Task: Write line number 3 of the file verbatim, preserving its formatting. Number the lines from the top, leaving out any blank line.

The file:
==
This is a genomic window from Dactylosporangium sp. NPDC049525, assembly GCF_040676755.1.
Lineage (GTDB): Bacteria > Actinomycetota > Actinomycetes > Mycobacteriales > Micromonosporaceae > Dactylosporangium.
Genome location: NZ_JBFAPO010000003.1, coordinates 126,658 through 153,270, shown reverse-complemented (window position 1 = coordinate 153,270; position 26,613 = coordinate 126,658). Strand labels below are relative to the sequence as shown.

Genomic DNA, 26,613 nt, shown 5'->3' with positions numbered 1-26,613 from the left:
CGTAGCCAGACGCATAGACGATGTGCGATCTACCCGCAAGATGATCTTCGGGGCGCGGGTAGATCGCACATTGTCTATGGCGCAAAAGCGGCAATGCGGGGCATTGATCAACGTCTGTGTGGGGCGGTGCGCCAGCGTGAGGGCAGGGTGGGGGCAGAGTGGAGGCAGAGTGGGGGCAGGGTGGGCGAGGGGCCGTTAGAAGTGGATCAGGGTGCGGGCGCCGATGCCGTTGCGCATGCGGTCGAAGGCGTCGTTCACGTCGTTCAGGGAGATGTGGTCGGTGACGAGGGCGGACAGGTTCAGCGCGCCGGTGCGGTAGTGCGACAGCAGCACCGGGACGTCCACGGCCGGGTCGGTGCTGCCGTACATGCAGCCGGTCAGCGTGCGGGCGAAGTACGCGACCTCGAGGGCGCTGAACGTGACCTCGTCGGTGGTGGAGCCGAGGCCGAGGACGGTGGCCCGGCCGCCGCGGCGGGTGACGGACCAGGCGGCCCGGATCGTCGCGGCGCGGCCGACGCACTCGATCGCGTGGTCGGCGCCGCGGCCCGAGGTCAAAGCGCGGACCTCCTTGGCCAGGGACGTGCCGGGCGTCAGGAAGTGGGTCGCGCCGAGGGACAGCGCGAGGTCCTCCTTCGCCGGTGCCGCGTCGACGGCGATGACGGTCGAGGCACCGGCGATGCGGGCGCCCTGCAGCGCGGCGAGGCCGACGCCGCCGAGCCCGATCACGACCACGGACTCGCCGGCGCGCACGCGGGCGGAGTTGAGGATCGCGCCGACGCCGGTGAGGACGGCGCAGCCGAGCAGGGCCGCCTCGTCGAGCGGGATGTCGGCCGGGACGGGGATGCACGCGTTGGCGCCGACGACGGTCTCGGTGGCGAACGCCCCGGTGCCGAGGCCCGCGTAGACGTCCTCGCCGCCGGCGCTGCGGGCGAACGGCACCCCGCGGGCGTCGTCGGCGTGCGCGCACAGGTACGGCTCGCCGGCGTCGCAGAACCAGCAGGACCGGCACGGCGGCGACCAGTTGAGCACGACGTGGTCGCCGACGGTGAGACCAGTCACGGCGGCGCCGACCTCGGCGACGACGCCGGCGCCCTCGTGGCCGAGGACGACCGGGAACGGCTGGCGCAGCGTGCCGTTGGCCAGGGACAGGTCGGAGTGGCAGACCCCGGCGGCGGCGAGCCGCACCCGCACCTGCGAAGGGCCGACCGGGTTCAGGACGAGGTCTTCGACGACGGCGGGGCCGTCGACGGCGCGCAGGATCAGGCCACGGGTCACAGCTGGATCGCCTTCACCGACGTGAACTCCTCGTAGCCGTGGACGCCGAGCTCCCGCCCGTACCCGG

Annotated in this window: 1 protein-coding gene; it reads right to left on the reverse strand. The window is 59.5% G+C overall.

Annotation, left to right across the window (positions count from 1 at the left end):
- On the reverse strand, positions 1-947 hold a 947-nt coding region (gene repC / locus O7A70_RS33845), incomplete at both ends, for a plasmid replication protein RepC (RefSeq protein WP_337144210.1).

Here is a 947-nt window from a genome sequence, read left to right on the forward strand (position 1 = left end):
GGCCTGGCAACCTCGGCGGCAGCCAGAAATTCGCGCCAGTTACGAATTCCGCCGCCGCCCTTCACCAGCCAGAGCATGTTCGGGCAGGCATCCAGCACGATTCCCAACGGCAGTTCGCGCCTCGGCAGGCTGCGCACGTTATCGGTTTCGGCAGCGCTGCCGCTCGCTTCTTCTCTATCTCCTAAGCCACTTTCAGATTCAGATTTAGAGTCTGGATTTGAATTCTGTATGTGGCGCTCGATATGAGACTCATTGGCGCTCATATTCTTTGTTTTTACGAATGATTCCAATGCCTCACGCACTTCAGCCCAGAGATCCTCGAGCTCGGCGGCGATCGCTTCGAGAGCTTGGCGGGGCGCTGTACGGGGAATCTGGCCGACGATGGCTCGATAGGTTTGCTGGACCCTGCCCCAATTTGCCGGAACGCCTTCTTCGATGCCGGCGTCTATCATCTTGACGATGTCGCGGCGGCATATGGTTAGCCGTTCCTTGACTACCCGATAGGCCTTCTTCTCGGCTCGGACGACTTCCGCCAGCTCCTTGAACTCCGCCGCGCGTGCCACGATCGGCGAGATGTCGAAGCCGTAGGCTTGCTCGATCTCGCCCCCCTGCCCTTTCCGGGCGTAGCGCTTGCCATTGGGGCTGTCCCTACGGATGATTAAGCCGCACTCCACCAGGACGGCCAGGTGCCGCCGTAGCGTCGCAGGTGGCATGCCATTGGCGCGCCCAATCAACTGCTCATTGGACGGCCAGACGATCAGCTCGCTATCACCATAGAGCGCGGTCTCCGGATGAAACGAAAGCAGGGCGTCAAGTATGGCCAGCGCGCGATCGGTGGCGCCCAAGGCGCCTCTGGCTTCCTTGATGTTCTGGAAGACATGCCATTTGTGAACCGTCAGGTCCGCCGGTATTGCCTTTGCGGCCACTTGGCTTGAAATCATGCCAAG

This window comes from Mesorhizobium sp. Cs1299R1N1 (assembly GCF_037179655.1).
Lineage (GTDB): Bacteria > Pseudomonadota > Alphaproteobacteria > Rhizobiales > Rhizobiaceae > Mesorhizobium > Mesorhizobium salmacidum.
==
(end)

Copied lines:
Genome location: NZ_JBFAPO010000003.1, coordinates 126,658 through 153,270, shown reverse-complemented (window position 1 = coordinate 153,270; position 26,613 = coordinate 126,658). Strand labels below are relative to the sequence as shown.